Work on the Belo Monte giant hydroelectric dam complex in the Brazilian Amazon which has generated so much controversy in Brazil because of its environmental impacts has officially began.

Heavy equipment has started to level the ground where the dam is to be built in the state of Para north, near the confluence with the Xingú River.

The Belo Monte dam would be the third largest hydro-electric dam in the world in terms of electrical output behind the Brazilian-Paraguayan Itaipu and China’s Three Gorges.

On completion it will span 3.75 miles across the Xingu River, a major tributary of the Amazon, and would generate more than 11 GW.

The Brazilian government has stated that the project is necessary to meet the nation’s energy demands. The project would also require clearing a large area of Amazon jungle and displacing about 20 000 indigenous people by flooding a 516 square kilometres area. It would also dry up a 62 mile stretch of the Xingu River.

The US$17 billion project has triggered reaction and resentment from environmentalists, indigenous tribes and local people who fear for the future of the river basin and its rich wild life once the cam’s main cement wall is built.

The plight of the local people in particular has become a national and international cause. Opponents of the massive project also argue that the dam threatens the extinction of 372 fish species along the Xingu River.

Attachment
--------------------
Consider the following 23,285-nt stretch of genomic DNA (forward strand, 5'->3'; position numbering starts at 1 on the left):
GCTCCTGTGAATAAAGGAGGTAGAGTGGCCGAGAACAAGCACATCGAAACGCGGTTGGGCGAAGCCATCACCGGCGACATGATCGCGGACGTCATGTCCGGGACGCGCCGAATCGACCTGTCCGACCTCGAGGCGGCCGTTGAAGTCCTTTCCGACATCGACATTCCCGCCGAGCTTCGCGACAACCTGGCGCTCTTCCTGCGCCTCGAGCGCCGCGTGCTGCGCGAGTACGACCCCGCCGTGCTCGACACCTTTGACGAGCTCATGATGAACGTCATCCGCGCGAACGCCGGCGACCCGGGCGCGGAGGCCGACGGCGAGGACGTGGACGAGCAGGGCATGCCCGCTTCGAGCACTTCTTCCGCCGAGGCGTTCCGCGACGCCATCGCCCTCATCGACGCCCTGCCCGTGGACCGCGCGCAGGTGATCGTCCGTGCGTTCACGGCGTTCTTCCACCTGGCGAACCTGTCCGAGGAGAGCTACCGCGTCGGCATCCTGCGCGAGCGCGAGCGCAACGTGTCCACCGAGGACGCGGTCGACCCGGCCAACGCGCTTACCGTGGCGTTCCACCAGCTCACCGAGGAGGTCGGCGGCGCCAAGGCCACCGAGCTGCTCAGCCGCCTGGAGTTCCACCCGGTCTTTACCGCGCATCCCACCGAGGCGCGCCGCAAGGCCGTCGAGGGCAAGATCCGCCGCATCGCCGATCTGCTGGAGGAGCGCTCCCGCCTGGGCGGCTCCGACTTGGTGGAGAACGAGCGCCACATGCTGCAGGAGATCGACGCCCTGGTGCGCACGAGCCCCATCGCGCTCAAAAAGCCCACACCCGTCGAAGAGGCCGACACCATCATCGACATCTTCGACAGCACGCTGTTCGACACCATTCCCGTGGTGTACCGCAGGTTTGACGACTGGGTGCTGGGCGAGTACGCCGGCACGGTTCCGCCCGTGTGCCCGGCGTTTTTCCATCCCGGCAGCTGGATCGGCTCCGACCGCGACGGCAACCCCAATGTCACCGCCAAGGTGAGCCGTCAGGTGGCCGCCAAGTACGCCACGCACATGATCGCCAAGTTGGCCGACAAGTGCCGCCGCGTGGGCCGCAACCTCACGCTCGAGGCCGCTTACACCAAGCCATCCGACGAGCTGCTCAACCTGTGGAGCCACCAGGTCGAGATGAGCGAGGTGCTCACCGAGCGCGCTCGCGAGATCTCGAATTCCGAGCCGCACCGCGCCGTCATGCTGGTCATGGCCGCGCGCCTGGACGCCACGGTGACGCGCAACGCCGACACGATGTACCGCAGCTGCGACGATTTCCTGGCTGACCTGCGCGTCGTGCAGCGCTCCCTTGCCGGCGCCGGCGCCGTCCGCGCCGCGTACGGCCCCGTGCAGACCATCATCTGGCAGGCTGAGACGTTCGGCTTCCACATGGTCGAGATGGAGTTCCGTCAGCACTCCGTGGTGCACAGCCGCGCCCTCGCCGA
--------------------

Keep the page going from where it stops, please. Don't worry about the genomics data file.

in February a federal judge cancelled authorisation for the project, ruling that Brazil’s Environmental Office (IBAMA) had been presuurised into granting permission even though the construction consortium had not met a number of environmental demands nor put forward a plan to recover the degraded areas.

Nonetheless, IBAMA had granted licensed to the project under pressure from NESA and other government agencies, such as the Energy Ministry. In fact it is widely suspected that the Energy Ministry forced the resignation of IBAMA’s last chief official due to his continued opposition to the Belo Monte Dam project.

But another judge threw out the ruling following on an appeal from the Brazilian government that considers the works essential for the country’s energy future and the development of the Amazon basin.